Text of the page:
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Militant Islam Monitor > Articles > Hold Damascus Responsible by Dr. Daniel Pipes - Author of 3 books on Syria advises targetting Hezbollah's backers

Hold Damascus Responsible by Dr. Daniel Pipes - Author of 3 books on Syria advises targetting Hezbollah's backers

August 1, 2006

MIM :Dr.Pipes is the author of three books on Syria and presents a viable stategy to defeat Hezbollah by targetting Syrian backers.

Hold Damascus Responsible

by Daniel Pipes
New York Sun
August 1, 2006


[NY Sun title: "This Cease-Fire Won't Hold"]

"There will be an international force [in Lebanon], because all the key players want it," an American official asserted recently. He appears to be right, as even the Israeli government has embraced the plan, announcing it "would agree to consider stationing a battle-tested force composed of soldiers from European Union member states."

The key players might "want it," but such a force will certainly fail, just as it did once before, in 1982-84.

That was when American, French, and Italian troops were deployed in Lebanon to buffer Israel from Lebanon's anarchy and terrorism. The "Multinational Force" collapsed back then when Hezbollah attacked MNF soldiers, embassies, and other installations, prompting the MNF's ignominious flight from Lebanon. The same pattern will no doubt recur. Back then, Americans and others did not regard Hezbollah as their enemy, and this remains the case today, notwithstanding the war on terror; in a recent Gallup poll, 65% of Americans said their government should not take sides in the current Israel-Hezbollah fighting.

Other, equally bad, ideas to end the anarchy in south Lebanon include:

  • Deploying the Lebanese Armed Forces, the Lebanese state's official military. Hezbollah is within the government of Lebanon and would veto the LAF controlling the south. Also, Shiites sympathetic to Hezbollah make up half of the LAF. Finally, the LAF is too amateurish to confront Hezbollah.
  • Deploying Syrian forces. Lebanese and Israelis both reject a Syrian occupation of south Lebanon.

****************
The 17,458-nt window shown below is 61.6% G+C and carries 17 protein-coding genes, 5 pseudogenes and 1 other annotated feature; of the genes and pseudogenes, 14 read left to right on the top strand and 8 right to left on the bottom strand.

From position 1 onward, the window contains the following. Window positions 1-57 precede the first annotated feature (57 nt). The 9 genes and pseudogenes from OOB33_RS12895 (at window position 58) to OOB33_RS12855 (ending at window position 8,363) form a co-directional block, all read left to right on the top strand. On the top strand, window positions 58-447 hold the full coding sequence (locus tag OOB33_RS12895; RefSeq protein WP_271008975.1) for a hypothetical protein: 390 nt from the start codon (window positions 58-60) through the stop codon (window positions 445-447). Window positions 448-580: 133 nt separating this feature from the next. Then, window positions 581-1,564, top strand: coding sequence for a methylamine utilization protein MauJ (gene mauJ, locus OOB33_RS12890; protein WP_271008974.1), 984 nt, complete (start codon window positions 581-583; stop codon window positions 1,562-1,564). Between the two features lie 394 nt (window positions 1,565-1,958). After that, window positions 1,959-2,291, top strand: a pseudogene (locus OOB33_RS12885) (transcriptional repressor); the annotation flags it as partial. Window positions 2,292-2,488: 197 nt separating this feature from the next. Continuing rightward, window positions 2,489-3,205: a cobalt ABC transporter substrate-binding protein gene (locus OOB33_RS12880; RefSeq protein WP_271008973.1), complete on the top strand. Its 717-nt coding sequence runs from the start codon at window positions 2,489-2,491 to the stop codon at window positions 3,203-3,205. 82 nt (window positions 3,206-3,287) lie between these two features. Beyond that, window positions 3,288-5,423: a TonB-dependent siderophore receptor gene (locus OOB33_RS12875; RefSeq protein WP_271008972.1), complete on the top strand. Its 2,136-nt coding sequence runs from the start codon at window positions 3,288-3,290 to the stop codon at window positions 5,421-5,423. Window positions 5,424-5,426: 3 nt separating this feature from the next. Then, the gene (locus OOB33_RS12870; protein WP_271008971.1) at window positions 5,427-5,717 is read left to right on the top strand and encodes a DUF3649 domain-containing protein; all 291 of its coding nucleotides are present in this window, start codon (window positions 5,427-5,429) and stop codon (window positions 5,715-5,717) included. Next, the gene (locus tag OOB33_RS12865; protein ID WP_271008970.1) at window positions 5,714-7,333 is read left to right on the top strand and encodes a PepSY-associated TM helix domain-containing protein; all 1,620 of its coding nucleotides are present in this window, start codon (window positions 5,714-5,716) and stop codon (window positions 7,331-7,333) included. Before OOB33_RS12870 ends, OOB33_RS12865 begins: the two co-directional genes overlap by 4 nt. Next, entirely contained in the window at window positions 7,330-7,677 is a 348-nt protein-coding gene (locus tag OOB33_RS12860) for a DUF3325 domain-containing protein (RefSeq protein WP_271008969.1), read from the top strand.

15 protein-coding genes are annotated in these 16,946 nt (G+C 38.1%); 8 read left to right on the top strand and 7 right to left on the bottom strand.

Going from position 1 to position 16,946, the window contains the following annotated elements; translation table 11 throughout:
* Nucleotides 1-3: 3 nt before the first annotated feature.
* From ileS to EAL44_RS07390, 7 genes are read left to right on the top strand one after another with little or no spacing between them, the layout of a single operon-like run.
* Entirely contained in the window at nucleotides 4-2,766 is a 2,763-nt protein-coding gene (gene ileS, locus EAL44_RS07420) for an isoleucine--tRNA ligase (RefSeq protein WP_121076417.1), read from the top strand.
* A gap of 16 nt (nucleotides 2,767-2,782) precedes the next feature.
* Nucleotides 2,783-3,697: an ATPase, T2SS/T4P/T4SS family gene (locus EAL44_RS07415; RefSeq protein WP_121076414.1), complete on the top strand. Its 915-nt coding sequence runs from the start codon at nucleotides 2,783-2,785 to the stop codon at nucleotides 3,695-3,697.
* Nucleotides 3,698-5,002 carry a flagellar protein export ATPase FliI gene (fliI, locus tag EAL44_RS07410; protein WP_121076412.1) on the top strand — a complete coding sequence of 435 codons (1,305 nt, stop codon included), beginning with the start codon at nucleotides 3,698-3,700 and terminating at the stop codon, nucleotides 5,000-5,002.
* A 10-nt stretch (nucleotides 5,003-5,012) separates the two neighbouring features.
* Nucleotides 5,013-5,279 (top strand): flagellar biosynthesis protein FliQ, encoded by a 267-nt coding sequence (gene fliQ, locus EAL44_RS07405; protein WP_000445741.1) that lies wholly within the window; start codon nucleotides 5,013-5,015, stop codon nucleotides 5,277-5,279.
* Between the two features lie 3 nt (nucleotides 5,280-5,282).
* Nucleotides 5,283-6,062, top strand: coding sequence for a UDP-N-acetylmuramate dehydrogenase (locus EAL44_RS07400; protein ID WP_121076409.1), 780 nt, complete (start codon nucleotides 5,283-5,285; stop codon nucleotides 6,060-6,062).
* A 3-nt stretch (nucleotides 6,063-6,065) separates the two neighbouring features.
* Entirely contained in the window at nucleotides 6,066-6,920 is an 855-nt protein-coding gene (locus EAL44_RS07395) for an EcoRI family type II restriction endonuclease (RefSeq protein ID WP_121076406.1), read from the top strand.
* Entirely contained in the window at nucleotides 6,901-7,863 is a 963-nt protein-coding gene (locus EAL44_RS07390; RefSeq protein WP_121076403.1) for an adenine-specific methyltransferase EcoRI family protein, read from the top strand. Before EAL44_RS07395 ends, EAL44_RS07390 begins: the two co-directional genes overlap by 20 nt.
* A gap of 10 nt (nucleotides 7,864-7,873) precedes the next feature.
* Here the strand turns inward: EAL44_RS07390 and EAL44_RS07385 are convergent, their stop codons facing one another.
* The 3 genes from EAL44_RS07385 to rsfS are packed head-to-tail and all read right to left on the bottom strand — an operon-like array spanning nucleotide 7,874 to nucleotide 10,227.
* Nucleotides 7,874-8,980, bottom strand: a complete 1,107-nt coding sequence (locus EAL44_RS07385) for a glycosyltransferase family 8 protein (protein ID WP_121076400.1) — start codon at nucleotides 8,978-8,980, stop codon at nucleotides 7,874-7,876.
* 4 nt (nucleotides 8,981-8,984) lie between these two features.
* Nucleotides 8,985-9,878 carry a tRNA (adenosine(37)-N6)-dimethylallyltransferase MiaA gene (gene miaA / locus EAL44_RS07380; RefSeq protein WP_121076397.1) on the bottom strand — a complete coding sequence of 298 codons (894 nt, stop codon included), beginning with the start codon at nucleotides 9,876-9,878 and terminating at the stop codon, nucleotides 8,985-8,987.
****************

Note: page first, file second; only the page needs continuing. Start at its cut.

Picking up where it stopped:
• Deploying Israeli forces. After their experiences occupying Arab-majority lands in 1967 and 1982, Israelis have widely decided against a repetition.

Rather than travel down the road of predictable failure, something quite different needs to be tried. My suggestion? Shift attention to Syria from Lebanon and put Damascus on notice that it is responsible for Hezbollah violence. (Incidentally, this is in keeping with U.N. Security Council Resolution 1680, adopted May 17, 2006, calling on Syria to undertake "measures against movements of arms into Lebanese territory.")

Here's why: Israeli leaders have long failed to prevent attacks emanating from Lebanon. They stanched cross-border terrorism with other neighbors by making it too painful for their central governments to permit such attacks to continue. But when they made demands of the Lebanese government, they failed to get satisfaction. In Lebanon unlike in Egypt, Jordan, and Syria no strong central government enjoys a monopoly of force. Lebanon's state is permanently weak because its population directs its primary loyalties to one or another of the country's 18 religious-ethnic communities. As a result, militias, guerrillas, and terrorists wield more power than the government.

Israeli governments responded with an array of strategies over the past 40 years. In 1968, Israeli jets pounded Beirut's airport, to no effect. In the 1978 Litani operation, Israeli forces first entered Lebanon on a large scale, without success. In 1982, they seized a major part of the country, which proved untenable. Until 2000, they retained a security zone, but that ended in a sudden unilateral retreat. Evacuating every inch of Lebanese territory in 2000 also failed to prevent attacks.